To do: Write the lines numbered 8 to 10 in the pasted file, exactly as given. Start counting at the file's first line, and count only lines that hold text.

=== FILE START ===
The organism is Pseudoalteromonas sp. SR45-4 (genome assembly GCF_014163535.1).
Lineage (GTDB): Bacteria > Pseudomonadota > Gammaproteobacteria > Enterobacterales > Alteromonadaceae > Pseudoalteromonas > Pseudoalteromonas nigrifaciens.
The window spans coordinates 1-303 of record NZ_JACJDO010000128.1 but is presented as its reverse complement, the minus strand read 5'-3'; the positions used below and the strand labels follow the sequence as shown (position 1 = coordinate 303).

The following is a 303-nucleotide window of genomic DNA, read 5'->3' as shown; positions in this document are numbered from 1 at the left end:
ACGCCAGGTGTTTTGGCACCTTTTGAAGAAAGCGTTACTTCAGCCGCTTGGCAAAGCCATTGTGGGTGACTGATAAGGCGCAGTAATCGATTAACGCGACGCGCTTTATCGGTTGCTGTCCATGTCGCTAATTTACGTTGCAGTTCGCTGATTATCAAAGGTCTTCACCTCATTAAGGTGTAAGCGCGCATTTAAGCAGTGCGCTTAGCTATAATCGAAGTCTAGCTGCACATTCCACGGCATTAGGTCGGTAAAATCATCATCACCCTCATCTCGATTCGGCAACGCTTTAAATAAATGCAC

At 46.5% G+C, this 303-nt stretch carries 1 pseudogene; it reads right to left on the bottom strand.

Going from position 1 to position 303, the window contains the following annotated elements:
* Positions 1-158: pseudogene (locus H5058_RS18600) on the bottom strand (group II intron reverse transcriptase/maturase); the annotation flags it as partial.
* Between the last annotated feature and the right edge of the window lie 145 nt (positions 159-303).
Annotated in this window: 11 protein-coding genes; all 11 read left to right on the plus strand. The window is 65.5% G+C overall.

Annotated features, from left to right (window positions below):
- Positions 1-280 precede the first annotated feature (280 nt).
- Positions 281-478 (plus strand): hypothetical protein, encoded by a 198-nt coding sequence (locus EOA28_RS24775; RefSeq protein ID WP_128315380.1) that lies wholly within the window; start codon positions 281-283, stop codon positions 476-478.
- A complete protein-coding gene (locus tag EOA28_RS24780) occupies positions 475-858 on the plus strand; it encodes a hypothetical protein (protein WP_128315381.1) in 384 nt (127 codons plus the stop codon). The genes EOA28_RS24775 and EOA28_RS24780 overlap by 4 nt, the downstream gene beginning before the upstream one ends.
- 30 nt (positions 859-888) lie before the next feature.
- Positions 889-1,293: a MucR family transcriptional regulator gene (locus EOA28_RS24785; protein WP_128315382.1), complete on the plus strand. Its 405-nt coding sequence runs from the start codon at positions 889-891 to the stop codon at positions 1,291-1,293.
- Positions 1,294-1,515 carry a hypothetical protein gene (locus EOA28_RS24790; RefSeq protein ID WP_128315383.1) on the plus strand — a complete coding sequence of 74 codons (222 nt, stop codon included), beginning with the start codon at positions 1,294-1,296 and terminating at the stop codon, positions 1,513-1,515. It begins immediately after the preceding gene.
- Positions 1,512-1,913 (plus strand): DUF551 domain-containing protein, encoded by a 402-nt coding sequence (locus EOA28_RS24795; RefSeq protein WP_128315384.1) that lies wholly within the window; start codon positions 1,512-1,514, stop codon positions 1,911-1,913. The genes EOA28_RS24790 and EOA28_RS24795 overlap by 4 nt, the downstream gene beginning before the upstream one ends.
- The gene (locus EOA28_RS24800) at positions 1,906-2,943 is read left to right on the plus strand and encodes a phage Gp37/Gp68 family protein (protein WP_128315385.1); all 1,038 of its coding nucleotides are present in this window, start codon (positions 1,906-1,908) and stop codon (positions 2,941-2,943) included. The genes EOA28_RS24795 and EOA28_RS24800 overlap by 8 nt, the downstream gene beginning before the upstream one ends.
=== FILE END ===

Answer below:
* Positions 1-158: pseudogene (locus H5058_RS18600) on the bottom strand (group II intron reverse transcriptase/maturase); the annotation flags it as partial.
* Between the last annotated feature and the right edge of the window lie 145 nt (positions 159-303).
Annotated in this window: 11 protein-coding genes; all 11 read left to right on the plus strand. The window is 65.5% G+C overall.